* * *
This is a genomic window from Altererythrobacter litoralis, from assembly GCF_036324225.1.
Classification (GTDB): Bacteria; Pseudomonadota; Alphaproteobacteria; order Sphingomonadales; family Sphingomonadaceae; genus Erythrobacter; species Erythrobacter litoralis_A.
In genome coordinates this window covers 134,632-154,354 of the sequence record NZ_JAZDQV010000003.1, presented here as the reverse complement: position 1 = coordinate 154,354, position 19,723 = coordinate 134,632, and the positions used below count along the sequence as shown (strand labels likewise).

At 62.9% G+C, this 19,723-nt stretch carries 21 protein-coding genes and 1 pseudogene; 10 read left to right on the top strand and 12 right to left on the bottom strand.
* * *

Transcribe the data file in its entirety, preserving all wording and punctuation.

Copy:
This is a genomic window from Altererythrobacter litoralis, from assembly GCF_036324225.1.
Classification (GTDB): Bacteria; Pseudomonadota; Alphaproteobacteria; order Sphingomonadales; family Sphingomonadaceae; genus Erythrobacter; species Erythrobacter litoralis_A.
In genome coordinates this window covers 134,632-154,354 of the sequence record NZ_JAZDQV010000003.1, presented here as the reverse complement: position 1 = coordinate 154,354, position 19,723 = coordinate 134,632, and the positions used below count along the sequence as shown (strand labels likewise).

At 62.9% G+C, this 19,723-nt stretch carries 21 protein-coding genes and 1 pseudogene; 10 read left to right on the top strand and 12 right to left on the bottom strand.